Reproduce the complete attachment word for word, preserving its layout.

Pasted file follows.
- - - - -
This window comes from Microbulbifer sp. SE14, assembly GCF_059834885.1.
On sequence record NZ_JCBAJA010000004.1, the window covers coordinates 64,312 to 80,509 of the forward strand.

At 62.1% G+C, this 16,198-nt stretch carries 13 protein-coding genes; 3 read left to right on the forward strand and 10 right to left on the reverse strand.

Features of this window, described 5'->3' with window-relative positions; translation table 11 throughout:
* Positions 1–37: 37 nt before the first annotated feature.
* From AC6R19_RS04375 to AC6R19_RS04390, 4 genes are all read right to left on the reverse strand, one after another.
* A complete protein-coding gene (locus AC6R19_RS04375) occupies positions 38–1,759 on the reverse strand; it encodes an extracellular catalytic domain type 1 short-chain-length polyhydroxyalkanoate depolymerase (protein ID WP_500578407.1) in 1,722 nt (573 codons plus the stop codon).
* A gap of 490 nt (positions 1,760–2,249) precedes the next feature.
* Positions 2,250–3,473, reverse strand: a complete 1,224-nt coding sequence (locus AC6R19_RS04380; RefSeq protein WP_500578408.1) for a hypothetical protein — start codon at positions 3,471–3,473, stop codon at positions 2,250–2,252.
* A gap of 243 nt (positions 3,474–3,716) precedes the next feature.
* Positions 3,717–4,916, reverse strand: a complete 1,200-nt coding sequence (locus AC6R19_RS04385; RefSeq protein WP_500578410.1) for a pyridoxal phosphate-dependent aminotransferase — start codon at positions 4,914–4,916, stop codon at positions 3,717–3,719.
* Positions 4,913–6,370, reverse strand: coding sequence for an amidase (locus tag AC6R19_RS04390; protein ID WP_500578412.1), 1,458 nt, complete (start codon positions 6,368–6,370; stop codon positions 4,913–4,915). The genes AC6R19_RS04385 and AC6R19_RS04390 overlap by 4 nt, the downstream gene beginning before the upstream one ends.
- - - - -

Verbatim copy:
This window comes from Microbulbifer sp. SE14, assembly GCF_059834885.1.
On sequence record NZ_JCBAJA010000004.1, the window covers coordinates 64,312 to 80,509 of the forward strand.

At 62.1% G+C, this 16,198-nt stretch carries 13 protein-coding genes; 3 read left to right on the forward strand and 10 right to left on the reverse strand.

Features of this window, described 5'->3' with window-relative positions; translation table 11 throughout:
* Positions 1–37: 37 nt before the first annotated feature.
* From AC6R19_RS04375 to AC6R19_RS04390, 4 genes are all read right to left on the reverse strand, one after another.
* A complete protein-coding gene (locus AC6R19_RS04375) occupies positions 38–1,759 on the reverse strand; it encodes an extracellular catalytic domain type 1 short-chain-length polyhydroxyalkanoate depolymerase (protein ID WP_500578407.1) in 1,722 nt (573 codons plus the stop codon).
* A gap of 490 nt (positions 1,760–2,249) precedes the next feature.
* Positions 2,250–3,473, reverse strand: a complete 1,224-nt coding sequence (locus AC6R19_RS04380; RefSeq protein WP_500578408.1) for a hypothetical protein — start codon at positions 3,471–3,473, stop codon at positions 2,250–2,252.
* A gap of 243 nt (positions 3,474–3,716) precedes the next feature.
* Positions 3,717–4,916, reverse strand: a complete 1,200-nt coding sequence (locus AC6R19_RS04385; RefSeq protein WP_500578410.1) for a pyridoxal phosphate-dependent aminotransferase — start codon at positions 4,914–4,916, stop codon at positions 3,717–3,719.
* Positions 4,913–6,370, reverse strand: coding sequence for an amidase (locus tag AC6R19_RS04390; protein ID WP_500578412.1), 1,458 nt, complete (start codon positions 6,368–6,370; stop codon positions 4,913–4,915). The genes AC6R19_RS04385 and AC6R19_RS04390 overlap by 4 nt, the downstream gene beginning before the upstream one ends.